“Glencore is one of the world’s largest producers and traders of the fossil fuel used in power generation and record prices of the commodity helped add some $10 billion to its earnings in the six months to June.”

Why this is important: International investors with $2.2 trillion in assets are asking Glencore PLC to show how its development of thermal coal mines meets the goals of the Paris Climate Accord to keep global warming to 1.5 degrees. Glencore, one of the world’s largest producers and traders of the fossil fuel used in power generation, has seen record high coal prices add $10 billion to its earnings in the six months to June. In 2021, Glencore produced 103.3 million tons from mining in Australia, South Africa and Columbia. Both internationally and in the U.S., many companies are seeing pressure from institutional investors to produce less coal to slow global warming. --- Mark E. Heath
“While the Department of Environmental Protection has collected more than $1.3 million in fines, reporting requirements are routinely flouted and improperly abandoned wells present environmental hazards to the public — as well as new burdens on taxpayers, who could be on the hook to pay for environmental remediation.”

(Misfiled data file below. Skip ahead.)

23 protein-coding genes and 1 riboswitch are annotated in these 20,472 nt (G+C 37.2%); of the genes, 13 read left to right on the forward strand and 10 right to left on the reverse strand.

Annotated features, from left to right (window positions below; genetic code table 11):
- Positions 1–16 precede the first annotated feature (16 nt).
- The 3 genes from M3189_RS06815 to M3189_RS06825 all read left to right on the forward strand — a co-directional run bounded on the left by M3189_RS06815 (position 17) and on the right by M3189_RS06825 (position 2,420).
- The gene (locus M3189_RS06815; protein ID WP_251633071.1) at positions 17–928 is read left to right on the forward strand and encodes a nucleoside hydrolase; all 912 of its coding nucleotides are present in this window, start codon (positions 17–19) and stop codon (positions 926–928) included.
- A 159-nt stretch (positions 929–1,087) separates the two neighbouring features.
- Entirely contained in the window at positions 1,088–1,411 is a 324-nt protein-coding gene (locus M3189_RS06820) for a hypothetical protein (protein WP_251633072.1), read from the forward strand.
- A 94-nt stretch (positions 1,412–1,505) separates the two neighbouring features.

Why this is important: This article discusses the significant challenge to the Commonwealth and operators of abandoned wells, primarily older, conventional vertical wells (as opposed to newer horizontal wells in the Marcellus). PADEP plugged 18 wells in 2020 at roughly $83,333 per well. While some federal funding is coming, it won’t scratch the surface to close all of the abandoned wells in Pennsylvania. To close the gap, owner/operators in Pennsylvania can expect increased enforcement efforts and more fines and penalties. --- James D. Elliott
“The Richmond based utility is evaluating several sites in Southwest Virginia, including retired fossil fuel plants and former coal mines.”